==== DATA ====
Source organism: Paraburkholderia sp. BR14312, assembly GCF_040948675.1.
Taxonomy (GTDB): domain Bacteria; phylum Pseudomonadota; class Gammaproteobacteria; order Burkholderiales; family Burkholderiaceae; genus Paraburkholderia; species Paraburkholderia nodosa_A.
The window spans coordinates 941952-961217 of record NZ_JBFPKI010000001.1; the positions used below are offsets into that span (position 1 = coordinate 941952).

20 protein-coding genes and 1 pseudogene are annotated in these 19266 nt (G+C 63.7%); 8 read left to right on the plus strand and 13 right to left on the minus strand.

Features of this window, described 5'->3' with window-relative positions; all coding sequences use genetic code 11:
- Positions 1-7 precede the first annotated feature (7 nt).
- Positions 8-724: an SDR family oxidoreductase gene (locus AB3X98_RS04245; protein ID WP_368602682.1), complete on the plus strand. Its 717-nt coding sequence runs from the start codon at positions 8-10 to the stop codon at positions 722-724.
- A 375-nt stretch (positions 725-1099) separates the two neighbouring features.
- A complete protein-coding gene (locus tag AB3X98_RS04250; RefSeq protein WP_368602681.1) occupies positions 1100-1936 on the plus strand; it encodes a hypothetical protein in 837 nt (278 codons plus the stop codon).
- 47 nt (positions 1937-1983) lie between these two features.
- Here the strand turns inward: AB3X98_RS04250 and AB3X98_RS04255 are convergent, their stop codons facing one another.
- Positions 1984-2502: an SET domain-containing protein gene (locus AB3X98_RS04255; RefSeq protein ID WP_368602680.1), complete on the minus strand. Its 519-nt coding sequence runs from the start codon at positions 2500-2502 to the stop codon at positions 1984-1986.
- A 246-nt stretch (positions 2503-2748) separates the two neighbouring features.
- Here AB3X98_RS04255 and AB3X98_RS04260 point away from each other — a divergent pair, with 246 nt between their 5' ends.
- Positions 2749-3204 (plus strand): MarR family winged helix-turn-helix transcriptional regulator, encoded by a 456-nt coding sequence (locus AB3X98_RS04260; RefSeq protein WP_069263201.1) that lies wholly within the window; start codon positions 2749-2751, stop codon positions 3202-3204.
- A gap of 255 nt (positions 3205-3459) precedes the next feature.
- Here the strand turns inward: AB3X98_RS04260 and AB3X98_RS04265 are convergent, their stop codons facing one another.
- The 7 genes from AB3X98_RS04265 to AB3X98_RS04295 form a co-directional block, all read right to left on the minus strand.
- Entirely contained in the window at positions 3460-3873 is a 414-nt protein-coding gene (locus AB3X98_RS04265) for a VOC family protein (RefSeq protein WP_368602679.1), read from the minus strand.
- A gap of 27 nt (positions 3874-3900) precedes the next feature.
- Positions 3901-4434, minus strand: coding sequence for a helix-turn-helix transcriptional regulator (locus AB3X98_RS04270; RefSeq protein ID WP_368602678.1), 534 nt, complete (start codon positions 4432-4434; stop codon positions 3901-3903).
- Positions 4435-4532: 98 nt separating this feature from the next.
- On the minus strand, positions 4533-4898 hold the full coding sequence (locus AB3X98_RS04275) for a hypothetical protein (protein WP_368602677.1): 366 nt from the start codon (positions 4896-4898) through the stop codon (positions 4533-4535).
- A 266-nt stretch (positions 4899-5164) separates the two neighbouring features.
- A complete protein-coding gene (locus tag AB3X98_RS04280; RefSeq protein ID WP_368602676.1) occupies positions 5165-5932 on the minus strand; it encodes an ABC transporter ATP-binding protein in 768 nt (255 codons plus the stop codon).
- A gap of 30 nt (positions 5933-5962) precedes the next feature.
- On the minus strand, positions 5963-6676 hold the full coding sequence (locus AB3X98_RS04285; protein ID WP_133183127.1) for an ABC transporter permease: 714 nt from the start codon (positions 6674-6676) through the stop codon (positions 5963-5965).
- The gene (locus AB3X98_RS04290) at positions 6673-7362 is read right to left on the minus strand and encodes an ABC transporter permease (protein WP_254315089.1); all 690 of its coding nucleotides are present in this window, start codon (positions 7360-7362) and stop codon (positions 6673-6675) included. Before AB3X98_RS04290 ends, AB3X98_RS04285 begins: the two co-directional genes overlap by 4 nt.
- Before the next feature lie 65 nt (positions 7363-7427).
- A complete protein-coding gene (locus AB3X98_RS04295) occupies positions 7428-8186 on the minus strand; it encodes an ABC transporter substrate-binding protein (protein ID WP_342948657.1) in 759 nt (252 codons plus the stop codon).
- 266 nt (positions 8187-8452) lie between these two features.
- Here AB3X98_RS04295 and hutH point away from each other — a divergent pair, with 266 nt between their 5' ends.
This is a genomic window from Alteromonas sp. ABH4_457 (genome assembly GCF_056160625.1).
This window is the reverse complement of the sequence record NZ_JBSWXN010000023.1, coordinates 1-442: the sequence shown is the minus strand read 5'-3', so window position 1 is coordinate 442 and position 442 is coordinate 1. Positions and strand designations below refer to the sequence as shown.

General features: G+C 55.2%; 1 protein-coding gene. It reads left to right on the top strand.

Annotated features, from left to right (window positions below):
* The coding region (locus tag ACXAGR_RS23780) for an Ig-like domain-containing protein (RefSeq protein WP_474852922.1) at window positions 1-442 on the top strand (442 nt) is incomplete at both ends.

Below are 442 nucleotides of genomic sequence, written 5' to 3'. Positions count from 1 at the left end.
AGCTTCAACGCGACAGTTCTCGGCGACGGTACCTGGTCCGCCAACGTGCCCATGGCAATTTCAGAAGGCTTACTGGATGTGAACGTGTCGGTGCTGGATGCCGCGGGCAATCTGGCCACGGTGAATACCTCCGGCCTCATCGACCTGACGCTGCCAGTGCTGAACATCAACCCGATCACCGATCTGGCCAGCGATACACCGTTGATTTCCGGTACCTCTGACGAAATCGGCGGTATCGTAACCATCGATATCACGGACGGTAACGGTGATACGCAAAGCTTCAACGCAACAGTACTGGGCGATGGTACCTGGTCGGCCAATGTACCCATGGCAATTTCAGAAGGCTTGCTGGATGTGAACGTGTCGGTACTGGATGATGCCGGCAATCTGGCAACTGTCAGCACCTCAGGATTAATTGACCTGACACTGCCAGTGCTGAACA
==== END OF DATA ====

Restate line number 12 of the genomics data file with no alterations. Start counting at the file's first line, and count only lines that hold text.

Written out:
- Positions 1984-2502: an SET domain-containing protein gene (locus AB3X98_RS04255; RefSeq protein ID WP_368602680.1), complete on the minus strand. Its 519-nt coding sequence runs from the start codon at positions 2500-2502 to the stop codon at positions 1984-1986.